Until the early 1990s the running industry’s philosophy towards women and running could be summed up by the phrase “pink it and shrink it.” This phrase was used in reference to women’s running shoes implying that they were the shrunken version of men’s and “feminized” by colouring them pink. Thankfully, largely owing to Nike and their recognition that women’s gait and biomechanics differ from that of men, this philosophy has since changed.
I grew up being that girl with untamed hair, ripped jeans, stealing my dad’s hats, and avoiding at nearly any cost the colour pink. In short, I was a tomboy. On entering the world of running I was overjoyed to discover that the industry had moved beyond the need to make all women’s running shoes pink. Nike had set a new and forward thinking trend and not only adjusted the shoes to fit a women’s gait, but also had decided to give women the choice about the colour of their running shoes.
Nearly five years later, with still not-pink running shoes laced, I am heading to run club on Sunday morning much like almost every Sunday for the last five years. When I first started going to run club I expected to find an all-boys club with only a few women – I was wrong. The room was packed and majority were women. Since moving beyond “pink it and shrink it,” more and more women have taken up running. I’ve really noticed the increase of women participating, as my running clinics are usually all women with one or two men. I usually start my new clinics with the opening remark: “running is more of relationship than a sport, and one that is sixty percent psychological and forty percent physical.” Running is more often a game of convincing yourself that you can do it and then pushing your body to do so. In this way, running is also the most freeing sport relationship. You decide how far, how fast, and how long you go. You set your own goals and if you stick to the training program you can achieve your goal. I wish I could say the same for academia.
Academia is the other major relationship in my life. Unlike running, there is no training program that I can follow to succeed as an academic. While my relationship with running has not always been straightforward due to injury or inclement weather conditions, there is always a sense of security because of the degree of control I have. My success in academia, however, I only partly control. I can pour over books, jump through all the program hoops, and meet all the deadlines with no guarantee that I will be able to advance to the next phase of my academic career. While both academia and running operate on a schedule, the biggest difference between them is bureaucracy.
Academia has become more about jumping through bureaucratic hoops than actually participating in scholarly exploration. When I started graduate school I was under the impression that part of the reward of succeeding beyond the undergraduate level was the freedom to research and study what interests me, but like my expectations for run club, I was wrong, and this time it wasn’t a pleasant surprise. The higher up the academic ladder you climb the more bureaucratic and unpredictable it becomes. I wish academia were more like running where if you set a goal and stick to a training schedule you have the security of knowing that you could succeed on your own merit rather than your success being determined by the subjective and often conflicting nature of academic bureaucracy.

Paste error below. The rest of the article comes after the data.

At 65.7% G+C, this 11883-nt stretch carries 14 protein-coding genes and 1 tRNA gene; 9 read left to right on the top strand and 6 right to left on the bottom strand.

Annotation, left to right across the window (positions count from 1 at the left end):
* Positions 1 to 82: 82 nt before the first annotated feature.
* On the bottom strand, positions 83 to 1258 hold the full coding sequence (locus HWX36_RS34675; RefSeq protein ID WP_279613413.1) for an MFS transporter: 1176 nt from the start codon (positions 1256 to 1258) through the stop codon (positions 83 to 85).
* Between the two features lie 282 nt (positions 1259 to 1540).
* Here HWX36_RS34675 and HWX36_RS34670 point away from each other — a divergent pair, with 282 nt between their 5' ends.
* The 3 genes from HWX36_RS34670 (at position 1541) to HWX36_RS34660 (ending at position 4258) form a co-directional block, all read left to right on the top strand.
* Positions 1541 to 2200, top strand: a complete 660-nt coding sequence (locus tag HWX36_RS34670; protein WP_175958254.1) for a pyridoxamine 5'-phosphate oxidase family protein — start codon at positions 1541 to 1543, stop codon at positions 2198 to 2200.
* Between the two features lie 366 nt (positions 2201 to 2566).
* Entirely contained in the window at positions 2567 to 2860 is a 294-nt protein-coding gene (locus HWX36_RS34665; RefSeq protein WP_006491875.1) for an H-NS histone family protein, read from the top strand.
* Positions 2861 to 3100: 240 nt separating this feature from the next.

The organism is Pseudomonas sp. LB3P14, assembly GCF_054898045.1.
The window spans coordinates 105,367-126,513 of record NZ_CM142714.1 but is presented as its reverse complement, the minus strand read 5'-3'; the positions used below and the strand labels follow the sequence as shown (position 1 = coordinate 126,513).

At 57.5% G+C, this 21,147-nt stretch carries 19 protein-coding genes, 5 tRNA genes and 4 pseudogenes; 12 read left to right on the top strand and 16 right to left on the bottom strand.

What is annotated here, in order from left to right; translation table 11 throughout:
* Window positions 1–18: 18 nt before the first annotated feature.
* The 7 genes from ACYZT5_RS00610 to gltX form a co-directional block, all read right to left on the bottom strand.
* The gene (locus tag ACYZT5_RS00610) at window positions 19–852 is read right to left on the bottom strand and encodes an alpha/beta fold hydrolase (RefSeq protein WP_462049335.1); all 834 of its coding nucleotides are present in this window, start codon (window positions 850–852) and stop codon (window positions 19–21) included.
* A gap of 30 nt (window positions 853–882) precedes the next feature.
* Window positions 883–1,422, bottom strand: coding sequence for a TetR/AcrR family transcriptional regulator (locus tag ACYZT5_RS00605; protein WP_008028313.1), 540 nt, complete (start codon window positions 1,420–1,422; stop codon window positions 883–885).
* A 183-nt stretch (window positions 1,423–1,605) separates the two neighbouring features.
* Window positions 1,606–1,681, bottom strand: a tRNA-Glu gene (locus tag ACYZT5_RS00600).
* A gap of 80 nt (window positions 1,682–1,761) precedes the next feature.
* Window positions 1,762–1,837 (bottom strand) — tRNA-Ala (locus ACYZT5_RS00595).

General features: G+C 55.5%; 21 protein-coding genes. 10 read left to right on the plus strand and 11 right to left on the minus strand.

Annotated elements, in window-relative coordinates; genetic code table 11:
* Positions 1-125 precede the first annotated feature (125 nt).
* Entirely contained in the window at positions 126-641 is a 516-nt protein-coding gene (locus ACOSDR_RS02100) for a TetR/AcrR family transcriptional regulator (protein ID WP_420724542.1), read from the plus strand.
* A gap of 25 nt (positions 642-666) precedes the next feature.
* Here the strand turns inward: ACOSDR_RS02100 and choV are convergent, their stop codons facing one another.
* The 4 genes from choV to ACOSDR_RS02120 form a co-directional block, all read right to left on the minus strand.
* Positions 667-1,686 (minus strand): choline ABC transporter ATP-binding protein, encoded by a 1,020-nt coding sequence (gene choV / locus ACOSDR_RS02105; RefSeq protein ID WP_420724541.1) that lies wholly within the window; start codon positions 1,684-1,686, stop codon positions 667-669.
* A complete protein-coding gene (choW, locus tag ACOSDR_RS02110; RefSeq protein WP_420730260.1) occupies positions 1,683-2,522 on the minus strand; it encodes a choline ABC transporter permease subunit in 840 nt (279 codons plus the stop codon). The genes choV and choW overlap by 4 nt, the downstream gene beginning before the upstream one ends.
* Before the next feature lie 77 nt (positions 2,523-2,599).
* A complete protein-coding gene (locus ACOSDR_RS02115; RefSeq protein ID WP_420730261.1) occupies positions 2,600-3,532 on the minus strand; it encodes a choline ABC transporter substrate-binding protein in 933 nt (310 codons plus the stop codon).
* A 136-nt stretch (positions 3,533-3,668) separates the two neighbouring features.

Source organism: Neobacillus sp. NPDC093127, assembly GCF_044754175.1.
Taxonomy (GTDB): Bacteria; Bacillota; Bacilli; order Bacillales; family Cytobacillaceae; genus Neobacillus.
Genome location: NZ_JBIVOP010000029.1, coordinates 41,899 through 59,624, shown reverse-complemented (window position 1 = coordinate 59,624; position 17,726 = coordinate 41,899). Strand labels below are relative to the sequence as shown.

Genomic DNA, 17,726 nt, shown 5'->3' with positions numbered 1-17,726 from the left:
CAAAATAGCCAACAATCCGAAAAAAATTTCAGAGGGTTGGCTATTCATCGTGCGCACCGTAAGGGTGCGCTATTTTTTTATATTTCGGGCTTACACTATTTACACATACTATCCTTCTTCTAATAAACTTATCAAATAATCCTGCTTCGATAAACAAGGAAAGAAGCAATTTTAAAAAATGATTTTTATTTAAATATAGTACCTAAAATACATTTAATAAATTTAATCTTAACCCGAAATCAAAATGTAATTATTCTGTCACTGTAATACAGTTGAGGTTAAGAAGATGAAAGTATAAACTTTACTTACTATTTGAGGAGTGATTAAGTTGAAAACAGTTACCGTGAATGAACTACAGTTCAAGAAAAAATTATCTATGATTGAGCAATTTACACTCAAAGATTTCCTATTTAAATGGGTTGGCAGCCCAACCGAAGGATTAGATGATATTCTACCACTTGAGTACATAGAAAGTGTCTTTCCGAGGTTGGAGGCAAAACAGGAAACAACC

While my love letter to running is ongoing, my letter to academia has become a little bitter sweet. It’s difficult to succeed in a discipline when the goals keep changing; when you’re cheering section and equipment are ill-fitting and change daily from “you can do it!” to “you’re just not good enough”. I am sad to say I am only partially in control of my academic career. The other part is controlled by the bureaucrats still making equipment that is a simple reduction and recolouring of the same flaws academia had a hundred years ago. In short, I love you academia, but you are still in the “pink it and shrink it” phase and make it hard for minds like me to show you what I can do.
Liz Tetzlaff is an MA candidate in English at Dalhousie University, and running coach for Running Room, where in addition to coaching, I give outreach talks around the city encouraging others to get involved in the running community. My research interests mainly focus on poetry of the female Great War poets and their engagement with radical pacifist movement. In addition to running and war poetry, I enjoy playing with puppies, listening to Sarah McLachlan, and watching BBC mini series.